By: Couri Johnson

After your rejection, I’ll start drinking. Or rather, I’ll keep drinking, but I’ll be doing it with intent. That’s a completely different beast. I’ll become a completely different beast. By Thursday, you won’t recognize me.

I’ll be on my way back from the store with a clutch of forties in a plastic bag when Old Suede Hat will fall into step next to me. His five o’clock shadow is burnt rubber. His eyes are the last embers of a funeral pyre. Still, I’ll tell him I’m not interested, that’s how hung up on you I’ll still be.

Couri Johnson is a recent graduate of the NEOMFA and a recent Ohioan who has fled to Japan. She has work published in various places both web and print. Check her out on Twitter at a_couri.

“Hush,” Old Suede Hat’ll say, stepping in front of me, his hands cupped closed before my face. “I have something special for you. But you have to be brave. Can you be brave, child?” I’ll shrug and crack open a forty. Old Suede Hat’ll open his hands, and inside there’ll be a cockroach waving his antennae.

“This little fellow would like to invite you to a wedding tonight, and everyone knows you’re in no position to refuse.” By that point my heartache will be public domain, parodied in the yowls of street cats. Anyway, it’s impossible to refuse Old Suede Hat anything. Which is why I hate him, and sometimes want him, too. But if I have you, I could refuse him easy as breathing. Even without you, I’ll still try.

“It won’t work out,” I’ll say.

“It doesn’t have to, to be fun,” Old Suede Hat will say, winking.

“I’m too big.”

“Come on now, we both know that’s not true at all.”

By the time I lower the forty from my lips, it will be true. Or maybe it’s already true. It feels like it’s true. But regardless, when I lower the forty I’ll find myself not on the ground looking Old Suede Hat in the eye, but tucked in Old Suede Hat’s hands with the cockroach. Old Suede Hat will run his thumb over my naked body. I’ll feel every bit of grit. It’ll be like sandpaper.

“I’ve got a little doll’s dress for you to wear, sweetie. Old Suede Hat’s not going to send you out looking so sad and sloppy.”

It’ll be pink. Frilled. Childish. Not even Barbie would wear it. She’d have passed it on to Stacy years ago.

“It’s good to look smart in company,” Old Suede Hat’ll say, putting me and the roach down near a thimble.

“Get in, and I’ll pull you along.” The roach will say, but I’ll hesitate, knowing that for every kindness, I’ll be expected to show a specific kindness in return. That’s why I gave you that necklace, you know. But I’d forgotten it only works one way. Old Suede Hat had made me forget. Sometimes he follows that rule, like he’s a woman. If you followed it, we wouldn’t be having this conversation, and on Thursday I wouldn’t end up in a thimble wearing a pink plastic party dress, begging Old Suede Hat for my forties.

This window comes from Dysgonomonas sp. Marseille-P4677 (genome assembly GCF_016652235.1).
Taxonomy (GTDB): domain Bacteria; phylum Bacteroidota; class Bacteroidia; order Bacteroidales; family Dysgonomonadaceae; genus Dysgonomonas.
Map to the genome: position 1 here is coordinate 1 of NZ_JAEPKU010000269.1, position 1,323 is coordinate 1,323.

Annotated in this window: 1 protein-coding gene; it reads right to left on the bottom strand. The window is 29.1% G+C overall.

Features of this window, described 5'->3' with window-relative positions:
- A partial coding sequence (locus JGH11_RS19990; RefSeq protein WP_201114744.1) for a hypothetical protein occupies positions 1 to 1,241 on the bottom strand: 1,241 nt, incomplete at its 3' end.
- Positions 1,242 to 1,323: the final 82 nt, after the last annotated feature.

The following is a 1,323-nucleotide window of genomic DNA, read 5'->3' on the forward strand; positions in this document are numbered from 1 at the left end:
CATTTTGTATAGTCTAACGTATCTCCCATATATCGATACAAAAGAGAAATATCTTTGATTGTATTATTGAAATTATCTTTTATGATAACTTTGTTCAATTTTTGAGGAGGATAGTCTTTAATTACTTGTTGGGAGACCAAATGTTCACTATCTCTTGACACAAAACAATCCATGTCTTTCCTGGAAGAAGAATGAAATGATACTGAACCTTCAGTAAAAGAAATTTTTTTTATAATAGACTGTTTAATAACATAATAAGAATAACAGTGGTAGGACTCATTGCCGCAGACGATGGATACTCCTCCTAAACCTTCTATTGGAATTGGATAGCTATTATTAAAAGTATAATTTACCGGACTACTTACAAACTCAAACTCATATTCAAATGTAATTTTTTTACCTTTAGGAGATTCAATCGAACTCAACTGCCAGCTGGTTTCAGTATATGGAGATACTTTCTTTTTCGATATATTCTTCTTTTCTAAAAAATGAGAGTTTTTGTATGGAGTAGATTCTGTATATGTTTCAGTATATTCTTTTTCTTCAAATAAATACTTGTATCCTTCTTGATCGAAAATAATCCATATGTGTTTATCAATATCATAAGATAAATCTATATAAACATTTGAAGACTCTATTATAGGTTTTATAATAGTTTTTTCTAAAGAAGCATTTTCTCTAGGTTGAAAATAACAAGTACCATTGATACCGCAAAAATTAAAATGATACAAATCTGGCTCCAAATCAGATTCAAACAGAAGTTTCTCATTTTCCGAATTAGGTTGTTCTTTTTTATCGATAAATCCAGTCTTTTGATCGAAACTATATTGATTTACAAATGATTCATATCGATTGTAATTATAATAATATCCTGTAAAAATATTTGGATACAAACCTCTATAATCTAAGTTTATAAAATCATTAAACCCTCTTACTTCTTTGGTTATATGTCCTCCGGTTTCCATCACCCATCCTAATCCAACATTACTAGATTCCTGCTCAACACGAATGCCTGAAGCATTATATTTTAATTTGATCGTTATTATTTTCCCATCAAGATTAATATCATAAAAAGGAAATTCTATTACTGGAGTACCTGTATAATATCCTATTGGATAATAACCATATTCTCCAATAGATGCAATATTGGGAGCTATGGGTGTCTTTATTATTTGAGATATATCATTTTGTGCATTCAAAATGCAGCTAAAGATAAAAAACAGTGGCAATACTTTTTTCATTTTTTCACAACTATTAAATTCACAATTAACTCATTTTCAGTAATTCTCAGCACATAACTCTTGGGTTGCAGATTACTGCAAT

“There will be plenty to drink at the party,” Old Suede Hat’ll say. “Have fun, kids.” The cockroach will scurry along, dragging me behind, till we come to a crack in an old church wall where the wedding will be.

Inside he’ll say, because we haven’t spoken yet, and things will be getting awkward for it: “Look how festive it is. They’ve decorated nicely.” The hall will be smeared with bacon grease. They’ll have sunk lightening bugs in it head first so the glow of their asses will light the way. I’ll think of your morning breath, your mourning eyes. I’ll tell him it’s beautiful to be polite, and we won’t have anything more to talk about.

When we get to the wedding, it’ll already be full. Cockroaches will be dressed up in fine rags, antennas tucked under bottle-caps and twist-tie headbands. While we find our seats, my date will touch his many hands to mine and tell me I’m the most beautiful woman there. Even more beautiful than the bride.

She and the groom will be sucking face at the altar in a way I won’t be able to watch.

You kissed me like that once. Do you remember?

After the vows we’ll clear the chairs from the floor and the band will start sawing their limbs together. There’ll be a grasshopper fiddling. He’ll be the only one who isn’t a cockroach other than me, and he’ll avoid my eyes the whole time. A buffet of refuse will be wheeled in. My date will bring me something strong and bitter to drink, and it’ll turn my head. Or maybe it’ll be because of the way he whirls me around over and over on the dance floor. Until I’m falling against the cage of his arms. He’ll draw my face close and run his antenna down my cheek.

“You belong here, sweetie,” he’ll say. “With me.” The music will swell, and I won’t notice the smell so much anymore. I’ll start thinking it’s true. I’ll give up then, and let him place his mandibles on my mouth. You won’t disappear from my mind, but I’ll know for sure you’ll never be possible again. Not after I’ve kissed the roach. And in a way this will be worse than hoping, but maybe also better.

But what I really want to ask is this:

Do you understand?

What my love for you does to me? How very small you can make me? Would you send me to the roaches? Would you have me humble myself at any other altar than your own? Could you honestly stand the thought of it? Darling, you could stop it all. Would you?